Arctic and Climate Change


Arctic regions are showing the effects of climate change. Temperatures in the region are warming at twice the rate of other parts of the globe. This trend will have a huge impact in many areas including trade, navigation, atmospheric changes and life in general.

Last year, air temperatures in the Arctic were on average one degree Celsius higher than normal. Unseasonably warm years like 2014 are becoming more frequent in the area, as compared to the rest of the globe, where temperature increase has slowed.

This doubled rate is due to the “Arctic amplification of global warming.” This phenomenon is directly attributed to the melting of summer ice. These are frozen stretches of ice in the Arctic that melt every summer and re-freeze every winter.

Arctic climate change due to amplification is a cyclical, self-sustaining effect. The bright, white surface of summer ice reflects the radiation from the sun back into the atmosphere. This heat is prevented from penetrating and low temperatures are maintained. But as the summer ice melts at a fast pace, the earth and ocean beneath are exposed. They absorb, retain and lock the heat into the already-warming heart of the planet. Summer ice could disappear entirely from the oceans within the next five to 10 years, or it may take decades, but it is a very real danger.

Martin Jeffries, scientist with the Office of Naval Research and chief editor of the Arctic Report Card likens the reflective shield to a thermostat that regulates global climate. The report card is an annual check on the health of the polar regions. It is issued by the National Oceanic and Atmospheric Administration (NOAA). Over 60 scientists from 13 countries contribute to its compilation. The report was reviewed by the Arctic Monitoring and Assessment Program of the Arctic Council and released on Dec. 17 in San Francisco at the 47th annual meeting of the American Geophysical Union.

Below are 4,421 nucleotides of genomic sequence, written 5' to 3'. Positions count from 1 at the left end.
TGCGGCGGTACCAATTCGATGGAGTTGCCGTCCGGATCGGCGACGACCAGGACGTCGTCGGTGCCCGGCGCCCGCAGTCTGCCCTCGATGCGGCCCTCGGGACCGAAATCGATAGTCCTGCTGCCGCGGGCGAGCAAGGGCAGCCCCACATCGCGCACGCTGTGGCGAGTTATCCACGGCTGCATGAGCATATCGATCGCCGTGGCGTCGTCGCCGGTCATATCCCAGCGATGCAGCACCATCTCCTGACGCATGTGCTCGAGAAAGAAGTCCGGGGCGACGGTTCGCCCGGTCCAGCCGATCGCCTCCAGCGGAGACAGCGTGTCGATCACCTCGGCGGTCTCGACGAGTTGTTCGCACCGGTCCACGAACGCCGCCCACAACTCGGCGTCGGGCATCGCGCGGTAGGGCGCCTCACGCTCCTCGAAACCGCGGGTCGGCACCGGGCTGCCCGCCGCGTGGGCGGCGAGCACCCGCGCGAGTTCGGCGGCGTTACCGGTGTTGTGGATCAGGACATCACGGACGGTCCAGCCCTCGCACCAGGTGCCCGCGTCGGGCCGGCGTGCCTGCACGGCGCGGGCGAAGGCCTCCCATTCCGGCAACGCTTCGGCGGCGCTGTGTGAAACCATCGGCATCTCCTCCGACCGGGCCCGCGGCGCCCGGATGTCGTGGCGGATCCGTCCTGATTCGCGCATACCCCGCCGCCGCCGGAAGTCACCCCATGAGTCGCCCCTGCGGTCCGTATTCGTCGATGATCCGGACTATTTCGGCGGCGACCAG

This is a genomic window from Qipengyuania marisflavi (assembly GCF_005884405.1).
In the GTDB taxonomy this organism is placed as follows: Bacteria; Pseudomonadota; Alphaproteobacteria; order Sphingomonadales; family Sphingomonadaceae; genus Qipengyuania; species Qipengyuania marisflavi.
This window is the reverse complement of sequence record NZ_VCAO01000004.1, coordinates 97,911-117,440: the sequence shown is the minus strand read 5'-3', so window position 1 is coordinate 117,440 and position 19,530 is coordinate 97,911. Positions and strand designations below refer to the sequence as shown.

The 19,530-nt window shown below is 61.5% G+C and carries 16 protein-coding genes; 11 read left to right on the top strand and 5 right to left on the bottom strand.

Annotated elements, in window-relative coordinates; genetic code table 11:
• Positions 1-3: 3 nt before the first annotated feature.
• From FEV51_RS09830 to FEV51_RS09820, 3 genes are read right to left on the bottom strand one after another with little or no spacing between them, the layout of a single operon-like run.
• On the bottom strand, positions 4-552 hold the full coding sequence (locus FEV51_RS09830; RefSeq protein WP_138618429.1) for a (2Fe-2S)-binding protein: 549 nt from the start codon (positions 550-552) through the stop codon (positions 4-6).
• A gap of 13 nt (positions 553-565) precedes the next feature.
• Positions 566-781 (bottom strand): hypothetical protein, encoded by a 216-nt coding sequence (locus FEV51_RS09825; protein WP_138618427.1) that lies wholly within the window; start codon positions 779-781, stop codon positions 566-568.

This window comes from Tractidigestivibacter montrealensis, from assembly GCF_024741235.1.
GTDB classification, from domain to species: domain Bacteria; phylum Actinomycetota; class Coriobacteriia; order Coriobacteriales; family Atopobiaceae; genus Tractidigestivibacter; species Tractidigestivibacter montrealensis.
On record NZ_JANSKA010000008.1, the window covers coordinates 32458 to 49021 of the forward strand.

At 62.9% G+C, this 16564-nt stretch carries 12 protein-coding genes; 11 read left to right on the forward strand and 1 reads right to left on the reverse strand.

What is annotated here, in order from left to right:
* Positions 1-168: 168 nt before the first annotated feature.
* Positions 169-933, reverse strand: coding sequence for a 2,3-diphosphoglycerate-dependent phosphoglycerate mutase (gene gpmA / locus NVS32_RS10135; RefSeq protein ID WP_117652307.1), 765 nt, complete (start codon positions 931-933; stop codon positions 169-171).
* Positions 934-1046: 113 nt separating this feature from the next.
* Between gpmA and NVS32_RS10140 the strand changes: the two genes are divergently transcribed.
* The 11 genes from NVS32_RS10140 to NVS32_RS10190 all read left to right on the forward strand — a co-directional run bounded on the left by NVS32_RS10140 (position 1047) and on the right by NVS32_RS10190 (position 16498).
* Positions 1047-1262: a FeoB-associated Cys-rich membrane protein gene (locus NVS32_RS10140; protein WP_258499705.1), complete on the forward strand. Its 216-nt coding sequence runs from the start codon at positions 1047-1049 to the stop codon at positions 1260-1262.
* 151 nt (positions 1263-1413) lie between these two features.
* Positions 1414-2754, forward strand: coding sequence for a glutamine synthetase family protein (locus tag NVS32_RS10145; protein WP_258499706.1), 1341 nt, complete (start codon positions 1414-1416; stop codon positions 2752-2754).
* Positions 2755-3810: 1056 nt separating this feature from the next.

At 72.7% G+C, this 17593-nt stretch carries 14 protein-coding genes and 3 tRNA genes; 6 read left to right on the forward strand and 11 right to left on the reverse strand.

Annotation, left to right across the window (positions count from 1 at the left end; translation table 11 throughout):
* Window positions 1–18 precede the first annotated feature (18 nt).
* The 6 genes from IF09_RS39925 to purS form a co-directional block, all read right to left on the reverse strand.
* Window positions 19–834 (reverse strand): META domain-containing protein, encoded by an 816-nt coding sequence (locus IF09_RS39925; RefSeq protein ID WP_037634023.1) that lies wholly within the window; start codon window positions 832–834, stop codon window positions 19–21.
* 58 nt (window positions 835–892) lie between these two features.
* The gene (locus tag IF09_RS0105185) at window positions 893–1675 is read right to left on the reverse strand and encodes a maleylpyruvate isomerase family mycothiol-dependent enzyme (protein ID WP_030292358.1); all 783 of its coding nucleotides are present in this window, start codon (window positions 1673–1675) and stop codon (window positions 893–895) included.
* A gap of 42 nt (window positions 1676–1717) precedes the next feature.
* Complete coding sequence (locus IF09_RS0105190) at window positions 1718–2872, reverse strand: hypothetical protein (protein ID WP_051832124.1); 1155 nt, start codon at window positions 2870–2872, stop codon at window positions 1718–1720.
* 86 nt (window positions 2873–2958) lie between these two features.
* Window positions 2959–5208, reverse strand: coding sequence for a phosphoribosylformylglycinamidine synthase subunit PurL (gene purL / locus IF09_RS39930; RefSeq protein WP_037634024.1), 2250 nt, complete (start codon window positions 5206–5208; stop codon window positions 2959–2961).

The report, which covers the period from Oct. 2013 to Sept. 2014, summarized their findings. Forty percent of the Greenland ice cover has melted at an above-average rate. Alaska experienced record warm temperatures for January – almost 20 degrees higher than normal. Spring snow in Eurasia was at an all-time low in April. June snow cover in North America was the third lowest on record. Western Alaska, Canada, Scandinavia and Russia experienced the last of the winter snow a month earlier than normal due to below average accumulations in winter and above normal temperatures in spring.


The expanse of floating sea ice in the Arctic in Sept. 2014 was the sixth lowest on record. The Greenland ice sheet had the same mass in 2014 as compared to 2013, but its albedo, or reflectivity, was at an all-time low in August. The north polar regions had a below-average amount of summer sea ice, which continued its steady decline in 2014.

The report includes 10 treatises on different topics including sea and ocean temperatures, snow cover, Arctic air temperatures, vegetation, fish migrations and ice sheets in different regions. Polar bears were the subject of a special essay.